Veterinary Advice

There's no substitute for proper veterinary advice if your horse is ill, but the wise horse owner also makes sure they know as much as possible about their animal's health. We have advice in headshaking, strangles, arthritis, dentistry and much more...

Alternative Therapies

All you'll ever need to know about alternative and complementary health treatments for your horse - from Shiatsu to Acupuncture to Magnetic Therapy to Animal Aromatherapy.

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Arthritis is best considered as a group of disorders involving progressive deterioration of the joint cartilage, accompanied by changes in the bone and soft tissues of the joint. Vet Gil Riley gives you his top advice for helping you horse dealing with his condition.

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Bandaging can be seen as a lost art - but not anymore! With our fantastic advice and video, you'll be bandaging in the stable, out travelling, for support whenever your horse needs a bit of extra cushioning.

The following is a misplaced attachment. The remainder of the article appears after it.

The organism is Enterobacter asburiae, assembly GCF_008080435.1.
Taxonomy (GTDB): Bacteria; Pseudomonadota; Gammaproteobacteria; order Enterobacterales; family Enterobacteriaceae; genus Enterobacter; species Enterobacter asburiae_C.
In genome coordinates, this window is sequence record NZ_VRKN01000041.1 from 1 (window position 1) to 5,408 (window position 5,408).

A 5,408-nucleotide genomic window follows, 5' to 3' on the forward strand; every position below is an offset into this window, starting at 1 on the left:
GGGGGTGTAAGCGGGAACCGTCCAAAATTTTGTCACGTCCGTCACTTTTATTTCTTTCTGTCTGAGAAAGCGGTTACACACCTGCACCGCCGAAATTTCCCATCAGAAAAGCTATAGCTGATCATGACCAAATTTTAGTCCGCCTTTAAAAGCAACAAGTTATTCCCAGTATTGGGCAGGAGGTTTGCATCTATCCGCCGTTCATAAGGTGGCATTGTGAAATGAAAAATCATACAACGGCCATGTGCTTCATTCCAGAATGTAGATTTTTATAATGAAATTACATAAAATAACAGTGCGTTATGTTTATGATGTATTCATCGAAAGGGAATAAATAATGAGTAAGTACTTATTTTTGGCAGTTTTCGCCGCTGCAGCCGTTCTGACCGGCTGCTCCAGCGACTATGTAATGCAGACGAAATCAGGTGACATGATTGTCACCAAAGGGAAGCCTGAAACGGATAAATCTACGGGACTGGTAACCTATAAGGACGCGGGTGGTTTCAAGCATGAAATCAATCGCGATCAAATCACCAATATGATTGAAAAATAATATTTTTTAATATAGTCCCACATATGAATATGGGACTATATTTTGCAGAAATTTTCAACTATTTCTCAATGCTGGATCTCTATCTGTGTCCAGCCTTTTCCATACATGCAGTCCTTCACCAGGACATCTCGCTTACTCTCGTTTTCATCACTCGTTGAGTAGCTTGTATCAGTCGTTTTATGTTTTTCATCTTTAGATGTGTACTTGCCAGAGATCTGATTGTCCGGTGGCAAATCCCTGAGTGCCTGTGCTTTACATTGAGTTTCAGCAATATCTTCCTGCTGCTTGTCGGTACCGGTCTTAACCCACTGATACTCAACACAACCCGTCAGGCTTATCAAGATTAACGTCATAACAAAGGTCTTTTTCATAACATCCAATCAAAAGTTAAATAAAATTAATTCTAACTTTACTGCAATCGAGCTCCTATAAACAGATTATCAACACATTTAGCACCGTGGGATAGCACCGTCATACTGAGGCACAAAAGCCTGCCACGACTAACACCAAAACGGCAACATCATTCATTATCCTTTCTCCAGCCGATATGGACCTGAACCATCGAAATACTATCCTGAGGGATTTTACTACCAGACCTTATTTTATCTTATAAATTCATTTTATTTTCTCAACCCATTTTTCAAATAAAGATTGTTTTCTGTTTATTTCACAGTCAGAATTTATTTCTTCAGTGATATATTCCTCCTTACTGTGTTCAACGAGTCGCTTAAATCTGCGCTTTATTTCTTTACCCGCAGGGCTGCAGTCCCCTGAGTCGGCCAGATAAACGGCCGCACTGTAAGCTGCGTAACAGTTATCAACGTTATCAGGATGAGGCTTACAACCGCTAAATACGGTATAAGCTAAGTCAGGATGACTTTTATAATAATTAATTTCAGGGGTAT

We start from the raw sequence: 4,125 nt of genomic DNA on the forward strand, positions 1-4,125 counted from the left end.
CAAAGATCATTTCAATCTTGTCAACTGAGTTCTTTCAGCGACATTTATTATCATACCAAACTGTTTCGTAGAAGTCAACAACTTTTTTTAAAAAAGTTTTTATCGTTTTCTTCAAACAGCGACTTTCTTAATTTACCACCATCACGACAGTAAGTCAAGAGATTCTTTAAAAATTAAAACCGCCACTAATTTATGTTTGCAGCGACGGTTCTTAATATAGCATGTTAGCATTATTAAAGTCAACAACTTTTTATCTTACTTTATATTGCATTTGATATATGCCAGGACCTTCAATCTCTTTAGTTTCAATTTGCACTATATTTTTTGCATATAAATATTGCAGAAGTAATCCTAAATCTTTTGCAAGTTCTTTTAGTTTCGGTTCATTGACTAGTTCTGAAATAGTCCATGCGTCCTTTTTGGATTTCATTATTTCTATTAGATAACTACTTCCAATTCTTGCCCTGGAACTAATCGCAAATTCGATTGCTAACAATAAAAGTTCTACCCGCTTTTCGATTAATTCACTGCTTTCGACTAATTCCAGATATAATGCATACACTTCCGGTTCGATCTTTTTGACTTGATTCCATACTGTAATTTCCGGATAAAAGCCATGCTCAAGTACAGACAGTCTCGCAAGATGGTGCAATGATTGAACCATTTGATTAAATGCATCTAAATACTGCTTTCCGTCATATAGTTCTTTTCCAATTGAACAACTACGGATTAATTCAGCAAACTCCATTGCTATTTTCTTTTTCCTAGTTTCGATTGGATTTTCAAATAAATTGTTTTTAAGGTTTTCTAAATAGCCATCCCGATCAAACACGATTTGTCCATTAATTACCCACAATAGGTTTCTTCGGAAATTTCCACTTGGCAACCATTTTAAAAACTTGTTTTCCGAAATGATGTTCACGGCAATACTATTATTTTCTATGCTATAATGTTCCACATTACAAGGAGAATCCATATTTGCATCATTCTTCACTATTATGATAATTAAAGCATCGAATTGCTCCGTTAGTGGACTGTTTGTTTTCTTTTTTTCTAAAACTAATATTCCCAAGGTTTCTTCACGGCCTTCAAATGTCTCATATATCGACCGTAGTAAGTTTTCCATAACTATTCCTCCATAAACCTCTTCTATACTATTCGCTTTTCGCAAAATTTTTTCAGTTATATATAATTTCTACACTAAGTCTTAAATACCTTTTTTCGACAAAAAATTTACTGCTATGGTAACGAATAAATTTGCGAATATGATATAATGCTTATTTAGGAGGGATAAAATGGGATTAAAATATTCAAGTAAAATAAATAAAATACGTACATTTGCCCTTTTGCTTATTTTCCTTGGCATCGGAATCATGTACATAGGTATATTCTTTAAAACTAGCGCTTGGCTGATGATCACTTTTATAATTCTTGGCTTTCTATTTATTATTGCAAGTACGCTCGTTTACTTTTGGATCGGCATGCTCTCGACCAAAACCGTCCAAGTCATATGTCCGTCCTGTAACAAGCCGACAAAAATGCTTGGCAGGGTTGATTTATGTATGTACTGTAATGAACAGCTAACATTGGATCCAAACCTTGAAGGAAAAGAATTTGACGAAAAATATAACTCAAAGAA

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A horse's body contains lots of bursae – they minimise friction between tissues and help the gliding action of skin, muscle or tendons over bony surfaces. We give you all the advice you need on them.

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Common bone problems

It’s often hard to see the light at the end of the tunnel when your horse has a fracture or bone condition but don’t despair as there are options. We speak to Equine vet Gil Riley who talks us through some of the most common skeletal problems.

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Common eye problems

Chris Dixon BVSc CertVOphthal MRCVS, a veterinary ophthalmologist, gives his advice on the most common eye problems that occur in horses.

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This term has been colloquially used to describe a swelling over the back of the hock, just above the tendons that run down the canon bone. Traditionally the swelling was thought to be due to inflammation of the long plantar ligament.

Ear Problems

Take a look at our advice on ear mites and sarcoids to make sure you know the symptoms to look out for and how they can be treated.